I think the “Little Drummer Boy” had it right.
The Christmas song tells the story about a little boy who comes before the Baby Jesus, realizing that he has no gift fit to give a King, no frankincense, gold, or myrrh–or the like. And so he decides to do the best thing he can–play for Jesus on his drum.
“I played my drum for Him, pa rum pum pum pum
I played my best for Him, pa rum pum pum pum,
rum pum pum pum, rum pum pum pum,
then He smiled at me, pa rum pum pum pum
Me and my drum”
I can imagine the mixture of emotions that little, likely fictional, boy had. He knew he should offer something. He knew he had nothing of monetary value. He offered what he could. Playing his drum. Playing his best. What if it were not enough?
I also think of Eric Liddell, the great Scottish runner in the 1924 Olympics, about whom the movie “Chariots of Fire” was created. In the movie–but not real life, apparently– Mr. Liddell says, “God made me fast. And when I run, I feel His pleasure.” Though I realize now that it may only be a movie quote, it has stirred my soul and inspired me through the years. I imagine a man who ran, literally, after God’s own heart–and felt the reward of His pleasure, even if he hadn’t received the actual reward of winning (though he did).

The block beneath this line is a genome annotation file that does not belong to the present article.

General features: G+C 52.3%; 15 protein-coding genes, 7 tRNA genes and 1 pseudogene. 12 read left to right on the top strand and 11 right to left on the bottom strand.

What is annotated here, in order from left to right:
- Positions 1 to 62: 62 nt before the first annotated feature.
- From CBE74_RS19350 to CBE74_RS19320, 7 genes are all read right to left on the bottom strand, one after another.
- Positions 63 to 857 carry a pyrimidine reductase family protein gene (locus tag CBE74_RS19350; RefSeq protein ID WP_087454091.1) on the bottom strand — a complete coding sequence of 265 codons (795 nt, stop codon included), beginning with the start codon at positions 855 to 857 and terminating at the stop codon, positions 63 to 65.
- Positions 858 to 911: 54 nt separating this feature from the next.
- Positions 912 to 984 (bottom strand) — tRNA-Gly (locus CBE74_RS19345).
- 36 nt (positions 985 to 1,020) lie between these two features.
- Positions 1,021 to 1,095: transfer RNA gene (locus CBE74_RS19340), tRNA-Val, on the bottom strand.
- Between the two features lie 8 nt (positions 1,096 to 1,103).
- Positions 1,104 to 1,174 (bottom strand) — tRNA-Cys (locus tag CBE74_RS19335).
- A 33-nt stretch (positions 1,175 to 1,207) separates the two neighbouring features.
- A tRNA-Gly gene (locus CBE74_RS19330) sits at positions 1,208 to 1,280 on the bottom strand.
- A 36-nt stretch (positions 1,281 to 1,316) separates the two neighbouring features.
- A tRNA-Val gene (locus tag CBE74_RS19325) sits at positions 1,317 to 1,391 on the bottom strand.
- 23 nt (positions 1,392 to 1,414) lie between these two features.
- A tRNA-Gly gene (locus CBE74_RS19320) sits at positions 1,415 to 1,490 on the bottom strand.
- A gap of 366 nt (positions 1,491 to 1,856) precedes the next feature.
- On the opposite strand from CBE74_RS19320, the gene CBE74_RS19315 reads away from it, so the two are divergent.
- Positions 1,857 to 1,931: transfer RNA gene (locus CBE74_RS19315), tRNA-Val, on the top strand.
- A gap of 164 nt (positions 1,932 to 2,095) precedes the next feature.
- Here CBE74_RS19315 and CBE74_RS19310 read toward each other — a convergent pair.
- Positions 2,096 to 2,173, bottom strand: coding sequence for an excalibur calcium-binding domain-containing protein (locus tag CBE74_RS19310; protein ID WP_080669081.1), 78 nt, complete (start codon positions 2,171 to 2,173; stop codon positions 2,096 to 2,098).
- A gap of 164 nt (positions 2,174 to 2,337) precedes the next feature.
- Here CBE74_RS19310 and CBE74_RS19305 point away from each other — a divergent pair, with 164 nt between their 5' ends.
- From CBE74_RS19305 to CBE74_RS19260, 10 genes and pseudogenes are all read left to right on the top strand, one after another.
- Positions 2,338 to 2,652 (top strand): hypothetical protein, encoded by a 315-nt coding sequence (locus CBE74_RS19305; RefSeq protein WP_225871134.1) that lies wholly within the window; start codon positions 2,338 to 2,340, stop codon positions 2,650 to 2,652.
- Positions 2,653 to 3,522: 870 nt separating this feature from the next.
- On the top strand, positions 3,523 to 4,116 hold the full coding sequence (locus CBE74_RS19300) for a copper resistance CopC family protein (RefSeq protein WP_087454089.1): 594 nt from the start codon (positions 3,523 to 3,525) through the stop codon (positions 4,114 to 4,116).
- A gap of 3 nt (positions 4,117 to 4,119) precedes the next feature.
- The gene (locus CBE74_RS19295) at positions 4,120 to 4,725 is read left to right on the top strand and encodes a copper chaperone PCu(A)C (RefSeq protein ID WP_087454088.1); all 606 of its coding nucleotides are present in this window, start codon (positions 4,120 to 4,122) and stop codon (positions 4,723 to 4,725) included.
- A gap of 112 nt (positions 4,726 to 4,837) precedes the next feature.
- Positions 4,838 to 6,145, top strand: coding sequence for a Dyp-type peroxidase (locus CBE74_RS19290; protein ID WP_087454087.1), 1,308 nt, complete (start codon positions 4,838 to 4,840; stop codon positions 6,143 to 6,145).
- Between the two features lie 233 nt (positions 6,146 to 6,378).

I am not a runner or a drummer. I am a writer. I feel that mixture of emotion of the little drummer boy–the knowledge that I should offer something of myself to the God I love. I also feel the fear: What if it is not good enough? When I write, I feel the exuberance with which at least the movie character Eric Liddell says, “I feel His pleasure.” Like the little drummer boy, I sense Jesus smiling.
When I do something with the talent I believe God has given me, I offer it, feeling His pleasure, sensing His smile. Why, then, do I even ask, “Is it good enough?” I know He is pleased just as I am when my child offers me his best. But like the little drummer boy, I don’t “play” silently. And like Eric Liddell, I don’t “run” privately. My writing–I believe–needs to be out loud and public. “Sound off,” I say.
Matthew 5:16 says, “Let your light shine before men in such a way that they may see your good works, and glorify your Father who is in heaven.”
But it’s definitely scary.
My head on a platter? My heart exposed? My soul open for all to see? What if others don’t see my “light” as “good”?
But I must offer the best of myself to God, and I pray that it brings glory to Him.
Scary. But worth it.